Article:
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Investing in a Safe and Healthy Workforce

Posted by Jillian Rahn on March 2, 2016 at 4:26 PM
Jillian Rahn

Poor physical and mental health are some of the leading contributors to inadequate employee performance. These conditions can be easily prevented or treated, but are often overlooked. This is especially true in offshore locations as employees are away from their familiar environment, friends, and family for long periods of time.

Physical Health

80% of offshore medical evacuations are non-occupational, meaning they originated outside of the workplace, but still impacted job performance. With an increasingly aging workforce, often called the Silver Tsunami, it is imperative that an organization evaluates and maintains its employees' health records to ensure they can perform their required duties safely.

Organizations need to invest in their people by implementing appropriate interventions that will significantly improve their employees’ quality of life, both physically and mentally. Often times, this requires the organization to undergo a huge paradigm shift in the way they recruit, screen, train, and encourage wellness to employees.

Workforce Wellness

There are various types of recruiting and screening exams that can aid in maintaining a safe and healthy workplace. Examples of exam components are:

  • Evaluating medical history and medications
  • Physical Performance (Lifting, climbing, pushing, pulling, grip, manual dexterity, aerobic capacity)
  • Color Vision
  • Depth Perception
  • Pulmonary
  • Cardiac
  • Neurological
  • Respirator

Exams should aim to paint a holistic picture of the employee’s overall health, and all components should be considered before assigning them to duty. It is common for an employee to pass exams regarding their specific job functions while their overall health is ignored. For example, a 400lb male with sleep apnea is cleared by medical professionals to work offshore as a Vessel Captain, even after a sleep study showed his longest sleep apnea was 1.5 minutes. What risks are the organization taking on by allowing him to be on watch? What accidents could happen should he have another 1.5 minute apnea? In another example, a 38 year old male with a history of seizures who takes four prescription medications a day, multiple times a day, is cleared to work offshore for long periods of time. He may function, on his medication, just like anyone else, but what could happen if he runs out of medication while offshore? What if he is performing a risky task and has a seizure? Exams must look at more than just the standard job requirements.

Mental Health

While an organization’s focus on physical health is valuable, an employee’s mental health, such as stress and anxiety, should not be overlooked. There are many contributors to stress that impact individual and organizational performance, particularly when working offshore. Some major contributors to stress are:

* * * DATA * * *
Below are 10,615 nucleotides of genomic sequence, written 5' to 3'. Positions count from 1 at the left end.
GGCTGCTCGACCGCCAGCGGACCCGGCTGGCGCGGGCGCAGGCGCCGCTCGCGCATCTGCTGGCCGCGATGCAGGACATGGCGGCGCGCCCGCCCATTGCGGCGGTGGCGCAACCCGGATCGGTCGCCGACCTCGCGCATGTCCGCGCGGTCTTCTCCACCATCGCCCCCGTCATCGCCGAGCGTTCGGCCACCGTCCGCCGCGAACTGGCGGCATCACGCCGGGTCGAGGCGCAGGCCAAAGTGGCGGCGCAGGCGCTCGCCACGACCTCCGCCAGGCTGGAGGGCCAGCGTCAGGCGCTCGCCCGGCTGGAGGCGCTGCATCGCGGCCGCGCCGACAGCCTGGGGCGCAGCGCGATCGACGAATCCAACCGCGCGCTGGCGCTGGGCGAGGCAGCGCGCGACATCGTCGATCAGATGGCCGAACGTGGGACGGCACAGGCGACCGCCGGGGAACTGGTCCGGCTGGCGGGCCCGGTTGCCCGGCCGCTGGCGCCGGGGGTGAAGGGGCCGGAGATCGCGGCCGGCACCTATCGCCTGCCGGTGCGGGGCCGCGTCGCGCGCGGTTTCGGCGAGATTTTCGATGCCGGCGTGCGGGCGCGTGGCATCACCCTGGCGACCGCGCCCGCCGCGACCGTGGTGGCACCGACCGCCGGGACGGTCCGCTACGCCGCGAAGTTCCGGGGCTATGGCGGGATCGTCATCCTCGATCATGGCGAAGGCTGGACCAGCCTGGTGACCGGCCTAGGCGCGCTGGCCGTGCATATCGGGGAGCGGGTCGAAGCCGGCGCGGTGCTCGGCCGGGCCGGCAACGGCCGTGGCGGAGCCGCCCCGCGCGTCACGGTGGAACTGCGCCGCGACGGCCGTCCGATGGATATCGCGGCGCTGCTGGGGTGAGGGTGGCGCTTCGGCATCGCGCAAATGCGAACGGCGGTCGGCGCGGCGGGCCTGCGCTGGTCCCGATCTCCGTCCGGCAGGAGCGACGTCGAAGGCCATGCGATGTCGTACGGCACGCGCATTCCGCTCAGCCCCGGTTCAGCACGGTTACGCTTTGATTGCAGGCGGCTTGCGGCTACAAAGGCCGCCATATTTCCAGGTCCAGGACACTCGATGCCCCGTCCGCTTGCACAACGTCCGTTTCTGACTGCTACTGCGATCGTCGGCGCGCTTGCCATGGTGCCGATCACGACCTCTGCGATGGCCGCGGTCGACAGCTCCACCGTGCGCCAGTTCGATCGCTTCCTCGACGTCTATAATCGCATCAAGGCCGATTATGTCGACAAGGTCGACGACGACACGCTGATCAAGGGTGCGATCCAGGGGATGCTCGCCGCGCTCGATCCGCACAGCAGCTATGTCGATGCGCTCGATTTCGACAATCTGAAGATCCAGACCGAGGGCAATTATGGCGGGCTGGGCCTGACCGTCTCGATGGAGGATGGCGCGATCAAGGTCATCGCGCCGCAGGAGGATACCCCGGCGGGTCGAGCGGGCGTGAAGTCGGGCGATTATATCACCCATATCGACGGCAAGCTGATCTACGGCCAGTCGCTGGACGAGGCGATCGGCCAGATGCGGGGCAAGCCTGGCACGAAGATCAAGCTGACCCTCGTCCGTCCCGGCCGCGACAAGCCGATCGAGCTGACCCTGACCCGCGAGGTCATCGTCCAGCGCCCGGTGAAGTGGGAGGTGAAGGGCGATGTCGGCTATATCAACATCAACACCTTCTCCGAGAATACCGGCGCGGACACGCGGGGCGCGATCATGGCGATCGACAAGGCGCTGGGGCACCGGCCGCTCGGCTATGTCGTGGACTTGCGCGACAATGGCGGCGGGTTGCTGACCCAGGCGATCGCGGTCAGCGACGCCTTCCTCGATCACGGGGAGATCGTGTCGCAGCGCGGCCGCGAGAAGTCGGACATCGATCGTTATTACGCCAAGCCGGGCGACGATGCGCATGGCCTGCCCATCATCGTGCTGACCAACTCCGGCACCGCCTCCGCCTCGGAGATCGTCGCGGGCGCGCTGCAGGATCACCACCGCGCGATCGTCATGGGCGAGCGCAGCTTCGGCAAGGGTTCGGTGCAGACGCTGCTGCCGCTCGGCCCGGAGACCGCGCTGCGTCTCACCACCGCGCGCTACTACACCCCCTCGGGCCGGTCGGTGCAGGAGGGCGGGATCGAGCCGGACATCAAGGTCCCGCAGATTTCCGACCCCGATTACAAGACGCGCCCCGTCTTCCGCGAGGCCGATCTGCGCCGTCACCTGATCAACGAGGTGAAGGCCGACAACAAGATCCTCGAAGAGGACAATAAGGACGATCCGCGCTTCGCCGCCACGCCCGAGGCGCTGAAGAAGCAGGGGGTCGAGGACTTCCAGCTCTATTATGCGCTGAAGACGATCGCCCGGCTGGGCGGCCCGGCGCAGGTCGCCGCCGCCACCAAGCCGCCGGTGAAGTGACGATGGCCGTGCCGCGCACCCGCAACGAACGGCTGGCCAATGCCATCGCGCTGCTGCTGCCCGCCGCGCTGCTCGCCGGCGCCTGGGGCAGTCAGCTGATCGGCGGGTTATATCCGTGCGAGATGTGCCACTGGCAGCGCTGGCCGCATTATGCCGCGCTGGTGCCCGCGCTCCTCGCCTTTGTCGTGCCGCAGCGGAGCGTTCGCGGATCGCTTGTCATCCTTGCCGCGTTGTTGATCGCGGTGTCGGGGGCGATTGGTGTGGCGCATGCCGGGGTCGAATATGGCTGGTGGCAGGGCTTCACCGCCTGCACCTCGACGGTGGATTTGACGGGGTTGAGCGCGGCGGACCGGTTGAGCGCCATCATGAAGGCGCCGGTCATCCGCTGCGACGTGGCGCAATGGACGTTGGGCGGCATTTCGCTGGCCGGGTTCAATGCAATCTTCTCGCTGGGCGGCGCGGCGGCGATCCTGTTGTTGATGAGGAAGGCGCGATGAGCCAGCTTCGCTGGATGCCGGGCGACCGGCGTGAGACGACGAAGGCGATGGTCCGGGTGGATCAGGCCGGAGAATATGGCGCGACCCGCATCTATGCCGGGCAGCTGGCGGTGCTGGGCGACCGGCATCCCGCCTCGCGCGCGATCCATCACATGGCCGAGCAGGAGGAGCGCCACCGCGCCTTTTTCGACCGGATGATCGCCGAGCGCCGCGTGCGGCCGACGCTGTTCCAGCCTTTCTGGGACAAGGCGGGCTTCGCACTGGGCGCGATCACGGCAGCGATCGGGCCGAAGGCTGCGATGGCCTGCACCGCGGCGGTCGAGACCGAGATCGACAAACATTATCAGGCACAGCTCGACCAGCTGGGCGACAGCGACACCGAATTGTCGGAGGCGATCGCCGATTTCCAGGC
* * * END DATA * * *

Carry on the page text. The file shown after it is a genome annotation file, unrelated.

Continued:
• Unpleasant working conditions due to noise, vibration, and heat/cold
  • Inadequate leisure facilities to occupy free time/for non-smokers
  • Sharing living and sleeping accommodations/lack of privacy
  • Concern about job-related diseases and disorders
  • Long, back-to-back shifts
  • No quiet room to unwind when finishing a shift
  • Unhealthy offshore diet
  • Loss of space and time markers

These contributors lead to demotivated employees who are less likely to engage in a wellness initiative to improve their well-being. Employees who do not engage in wellness initiatives are more likely to have poor health and are therefore subject to increased job-related risks. Increased incidents may result in more costs to the company and – in some cases – a reduction in profits.

What can you do?

Organizations can encourage employees to maintain their health through wellness initiatives. The ability to execute a successful wellness program can benefit the organization immensely; not only will there be an improvement in employee health both physically and mentally, but there are reduced medical evacuations (via expensive and dangerous medevacs) and healthcare costs, reduced lost productive time, and an increase in profit.

As an organization, ask yourself:

  • How do we currently evaluate an employee’s physical and mental health?
  • Are we evaluating them beyond their direct job requirements by considering mental health and other components?
  • Are we periodically monitoring their physical and mental health throughout the lifecycle of their job?
  • What tools could we use to implement an appropriate process?

EHS Insight provides a simple, EHS software solution that can help you collect, organize, and maintain relevant employee health records and exams. Request a demo and receive a free trial today.

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Topics: Workplace Health and Safety

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